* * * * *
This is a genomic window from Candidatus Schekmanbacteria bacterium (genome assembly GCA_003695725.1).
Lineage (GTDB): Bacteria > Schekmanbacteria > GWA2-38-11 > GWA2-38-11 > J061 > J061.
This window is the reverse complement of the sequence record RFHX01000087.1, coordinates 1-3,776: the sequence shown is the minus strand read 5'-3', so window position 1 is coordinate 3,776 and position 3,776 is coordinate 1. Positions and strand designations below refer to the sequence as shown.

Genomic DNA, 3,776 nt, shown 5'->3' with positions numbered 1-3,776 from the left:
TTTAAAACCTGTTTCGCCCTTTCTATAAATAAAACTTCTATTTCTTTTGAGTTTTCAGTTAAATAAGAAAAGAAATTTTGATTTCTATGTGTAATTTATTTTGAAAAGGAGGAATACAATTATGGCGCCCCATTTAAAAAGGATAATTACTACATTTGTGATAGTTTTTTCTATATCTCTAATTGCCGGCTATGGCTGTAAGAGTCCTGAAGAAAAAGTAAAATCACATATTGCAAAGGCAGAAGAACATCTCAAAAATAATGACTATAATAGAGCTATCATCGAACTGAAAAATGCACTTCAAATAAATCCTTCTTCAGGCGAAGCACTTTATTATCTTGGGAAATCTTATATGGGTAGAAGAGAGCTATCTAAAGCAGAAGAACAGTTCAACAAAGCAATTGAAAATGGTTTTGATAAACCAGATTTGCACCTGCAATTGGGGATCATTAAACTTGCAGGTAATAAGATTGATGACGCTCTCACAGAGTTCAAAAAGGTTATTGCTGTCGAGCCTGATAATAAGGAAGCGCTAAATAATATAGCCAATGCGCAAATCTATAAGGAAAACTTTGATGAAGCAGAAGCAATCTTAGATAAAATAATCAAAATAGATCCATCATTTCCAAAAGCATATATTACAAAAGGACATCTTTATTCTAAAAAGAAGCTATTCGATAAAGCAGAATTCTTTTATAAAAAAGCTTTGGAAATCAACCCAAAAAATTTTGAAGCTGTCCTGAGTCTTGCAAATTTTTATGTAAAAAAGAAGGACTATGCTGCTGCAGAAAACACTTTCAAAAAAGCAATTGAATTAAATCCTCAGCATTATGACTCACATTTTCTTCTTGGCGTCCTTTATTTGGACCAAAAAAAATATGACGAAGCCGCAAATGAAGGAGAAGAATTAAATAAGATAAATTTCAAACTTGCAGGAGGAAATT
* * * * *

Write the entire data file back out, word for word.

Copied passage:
This is a genomic window from Candidatus Schekmanbacteria bacterium (genome assembly GCA_003695725.1).
Lineage (GTDB): Bacteria > Schekmanbacteria > GWA2-38-11 > GWA2-38-11 > J061 > J061.
This window is the reverse complement of the sequence record RFHX01000087.1, coordinates 1-3,776: the sequence shown is the minus strand read 5'-3', so window position 1 is coordinate 3,776 and position 3,776 is coordinate 1. Positions and strand designations below refer to the sequence as shown.

Genomic DNA, 3,776 nt, shown 5'->3' with positions numbered 1-3,776 from the left:
TTTAAAACCTGTTTCGCCCTTTCTATAAATAAAACTTCTATTTCTTTTGAGTTTTCAGTTAAATAAGAAAAGAAATTTTGATTTCTATGTGTAATTTATTTTGAAAAGGAGGAATACAATTATGGCGCCCCATTTAAAAAGGATAATTACTACATTTGTGATAGTTTTTTCTATATCTCTAATTGCCGGCTATGGCTGTAAGAGTCCTGAAGAAAAAGTAAAATCACATATTGCAAAGGCAGAAGAACATCTCAAAAATAATGACTATAATAGAGCTATCATCGAACTGAAAAATGCACTTCAAATAAATCCTTCTTCAGGCGAAGCACTTTATTATCTTGGGAAATCTTATATGGGTAGAAGAGAGCTATCTAAAGCAGAAGAACAGTTCAACAAAGCAATTGAAAATGGTTTTGATAAACCAGATTTGCACCTGCAATTGGGGATCATTAAACTTGCAGGTAATAAGATTGATGACGCTCTCACAGAGTTCAAAAAGGTTATTGCTGTCGAGCCTGATAATAAGGAAGCGCTAAATAATATAGCCAATGCGCAAATCTATAAGGAAAACTTTGATGAAGCAGAAGCAATCTTAGATAAAATAATCAAAATAGATCCATCATTTCCAAAAGCATATATTACAAAAGGACATCTTTATTCTAAAAAGAAGCTATTCGATAAAGCAGAATTCTTTTATAAAAAAGCTTTGGAAATCAACCCAAAAAATTTTGAAGCTGTCCTGAGTCTTGCAAATTTTTATGTAAAAAAGAAGGACTATGCTGCTGCAGAAAACACTTTCAAAAAAGCAATTGAATTAAATCCTCAGCATTATGACTCACATTTTCTTCTTGGCGTCCTTTATTTGGACCAAAAAAAATATGACGAAGCCGCAAATGAAGGAGAAGAATTAAATAAGATAAATTTCAAACTTGCAGGAGGAAATT